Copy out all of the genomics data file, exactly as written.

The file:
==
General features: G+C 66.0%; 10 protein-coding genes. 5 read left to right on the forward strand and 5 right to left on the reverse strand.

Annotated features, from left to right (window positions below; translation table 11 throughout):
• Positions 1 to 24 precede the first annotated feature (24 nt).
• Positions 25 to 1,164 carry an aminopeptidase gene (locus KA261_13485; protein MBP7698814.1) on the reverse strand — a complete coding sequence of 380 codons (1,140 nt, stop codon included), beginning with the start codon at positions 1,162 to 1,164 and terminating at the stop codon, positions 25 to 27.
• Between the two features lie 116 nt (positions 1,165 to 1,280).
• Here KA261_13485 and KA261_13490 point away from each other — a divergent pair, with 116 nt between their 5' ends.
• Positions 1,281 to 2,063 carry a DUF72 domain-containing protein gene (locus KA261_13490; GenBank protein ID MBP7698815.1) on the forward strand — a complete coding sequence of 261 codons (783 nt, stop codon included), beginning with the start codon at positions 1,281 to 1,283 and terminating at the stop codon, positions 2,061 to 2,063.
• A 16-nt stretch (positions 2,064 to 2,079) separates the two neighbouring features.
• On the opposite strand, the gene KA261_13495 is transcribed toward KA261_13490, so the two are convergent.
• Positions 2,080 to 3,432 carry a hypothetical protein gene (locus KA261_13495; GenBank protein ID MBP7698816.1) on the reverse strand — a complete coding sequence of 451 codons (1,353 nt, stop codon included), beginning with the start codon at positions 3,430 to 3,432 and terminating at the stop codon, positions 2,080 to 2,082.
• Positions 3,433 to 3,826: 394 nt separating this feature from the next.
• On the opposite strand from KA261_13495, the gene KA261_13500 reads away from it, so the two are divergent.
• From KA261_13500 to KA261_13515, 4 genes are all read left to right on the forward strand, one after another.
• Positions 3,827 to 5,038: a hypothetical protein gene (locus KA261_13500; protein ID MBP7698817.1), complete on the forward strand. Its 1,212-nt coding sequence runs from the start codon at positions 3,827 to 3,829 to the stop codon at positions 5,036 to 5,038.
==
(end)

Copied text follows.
General features: G+C 66.0%; 10 protein-coding genes. 5 read left to right on the forward strand and 5 right to left on the reverse strand.

Annotated features, from left to right (window positions below; translation table 11 throughout):
• Positions 1 to 24 precede the first annotated feature (24 nt).
• Positions 25 to 1,164 carry an aminopeptidase gene (locus KA261_13485; protein MBP7698814.1) on the reverse strand — a complete coding sequence of 380 codons (1,140 nt, stop codon included), beginning with the start codon at positions 1,162 to 1,164 and terminating at the stop codon, positions 25 to 27.
• Between the two features lie 116 nt (positions 1,165 to 1,280).
• Here KA261_13485 and KA261_13490 point away from each other — a divergent pair, with 116 nt between their 5' ends.
• Positions 1,281 to 2,063 carry a DUF72 domain-containing protein gene (locus KA261_13490; GenBank protein ID MBP7698815.1) on the forward strand — a complete coding sequence of 261 codons (783 nt, stop codon included), beginning with the start codon at positions 1,281 to 1,283 and terminating at the stop codon, positions 2,061 to 2,063.
• A 16-nt stretch (positions 2,064 to 2,079) separates the two neighbouring features.
• On the opposite strand, the gene KA261_13495 is transcribed toward KA261_13490, so the two are convergent.
• Positions 2,080 to 3,432 carry a hypothetical protein gene (locus KA261_13495; GenBank protein ID MBP7698816.1) on the reverse strand — a complete coding sequence of 451 codons (1,353 nt, stop codon included), beginning with the start codon at positions 3,430 to 3,432 and terminating at the stop codon, positions 2,080 to 2,082.
• Positions 3,433 to 3,826: 394 nt separating this feature from the next.
• On the opposite strand from KA261_13495, the gene KA261_13500 reads away from it, so the two are divergent.
• From KA261_13500 to KA261_13515, 4 genes are all read left to right on the forward strand, one after another.
• Positions 3,827 to 5,038: a hypothetical protein gene (locus KA261_13500; protein ID MBP7698817.1), complete on the forward strand. Its 1,212-nt coding sequence runs from the start codon at positions 3,827 to 3,829 to the stop codon at positions 5,036 to 5,038.